Enterprise Zone Law and Legal Definition
Some cities have developed enterprise zones to stimulate the continual development, growth and expansion of private enterprise in certain economically depressed areas in such cities that need particular attention. The intent is to create new jobs, stimulate economic activity and attract private sector investment rather than government subsidy to improve the quality of life of citizens. Laws, which vary by state and locality, encourage new economic activity in these depressed areas by means of reduced taxes and the removal of unnecessary governmental barriers to the production and earning of wages and profits and the creation of economic growth.
Laws may authorize cities to create by ordinance one or more specific areas as enterprise zones which the governing body finds are areas of pervasive poverty, unemployment, and general economic distress. Some of the measures authorized to encourage private investment and promote the creation of jobs within such zones include, but are not limited to, the following:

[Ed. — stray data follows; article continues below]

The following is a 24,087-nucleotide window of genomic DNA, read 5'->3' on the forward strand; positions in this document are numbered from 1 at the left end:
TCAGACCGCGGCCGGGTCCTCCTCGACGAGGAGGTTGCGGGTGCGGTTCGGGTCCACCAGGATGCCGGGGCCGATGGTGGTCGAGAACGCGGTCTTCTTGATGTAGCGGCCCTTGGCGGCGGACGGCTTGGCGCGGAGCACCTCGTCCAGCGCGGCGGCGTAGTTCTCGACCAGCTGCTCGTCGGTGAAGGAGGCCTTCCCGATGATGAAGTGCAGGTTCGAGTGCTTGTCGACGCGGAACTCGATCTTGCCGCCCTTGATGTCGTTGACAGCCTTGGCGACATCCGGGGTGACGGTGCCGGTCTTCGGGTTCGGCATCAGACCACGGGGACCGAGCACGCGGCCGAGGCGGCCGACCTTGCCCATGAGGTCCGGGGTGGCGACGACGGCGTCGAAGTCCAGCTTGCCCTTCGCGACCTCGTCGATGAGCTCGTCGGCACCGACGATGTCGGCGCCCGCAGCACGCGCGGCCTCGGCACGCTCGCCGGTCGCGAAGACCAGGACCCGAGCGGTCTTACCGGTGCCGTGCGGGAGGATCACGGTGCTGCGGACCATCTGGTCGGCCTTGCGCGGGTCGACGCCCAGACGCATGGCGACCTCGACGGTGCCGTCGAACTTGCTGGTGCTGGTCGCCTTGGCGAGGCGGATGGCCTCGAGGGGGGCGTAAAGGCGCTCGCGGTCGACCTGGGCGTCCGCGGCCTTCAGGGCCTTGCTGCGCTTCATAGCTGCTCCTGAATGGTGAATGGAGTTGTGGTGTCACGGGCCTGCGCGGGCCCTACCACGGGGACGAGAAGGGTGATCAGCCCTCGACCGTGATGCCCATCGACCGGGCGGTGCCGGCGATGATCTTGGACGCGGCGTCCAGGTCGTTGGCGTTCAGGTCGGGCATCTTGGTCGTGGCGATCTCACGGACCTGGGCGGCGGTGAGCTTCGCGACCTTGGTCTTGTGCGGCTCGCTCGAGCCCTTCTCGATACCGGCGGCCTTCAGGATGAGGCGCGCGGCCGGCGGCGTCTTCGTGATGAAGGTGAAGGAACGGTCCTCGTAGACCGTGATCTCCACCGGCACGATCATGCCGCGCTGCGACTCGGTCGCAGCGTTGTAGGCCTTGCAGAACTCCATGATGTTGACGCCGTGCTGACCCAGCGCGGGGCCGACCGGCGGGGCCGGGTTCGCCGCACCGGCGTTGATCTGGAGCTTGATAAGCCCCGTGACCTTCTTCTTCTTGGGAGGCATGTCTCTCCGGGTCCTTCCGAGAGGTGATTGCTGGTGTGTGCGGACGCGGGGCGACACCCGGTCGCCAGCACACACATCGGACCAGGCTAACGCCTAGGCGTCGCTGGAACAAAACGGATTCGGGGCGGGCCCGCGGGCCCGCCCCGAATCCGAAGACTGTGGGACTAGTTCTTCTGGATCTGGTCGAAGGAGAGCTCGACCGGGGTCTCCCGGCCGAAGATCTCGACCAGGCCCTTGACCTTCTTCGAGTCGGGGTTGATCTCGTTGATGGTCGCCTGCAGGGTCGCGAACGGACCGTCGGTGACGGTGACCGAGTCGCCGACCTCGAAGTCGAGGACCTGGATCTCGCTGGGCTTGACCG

- A reduction of municipal tax rates, municipal license rates and/or municipal fees for governmental services within such zones.
- An increase in the level or efficiency of public services within the zone including provision for the providing of such services by nongovernment entities.
- Reduction, removal, simplification, or other modification of regulatory requirements applying within such zones.
- Involvement of private entities, organizations, neighborhood associations, and community groups with such zones, including the provision by such entities of jobs, job training, and technical, financial, and other assistance to employers, employees, and residents of such zones.
- Other services or modification of requirements as may be necessary or desirable to qualify for financial assistance to such cities or private entities within such zones under any act of the Congress of the United States.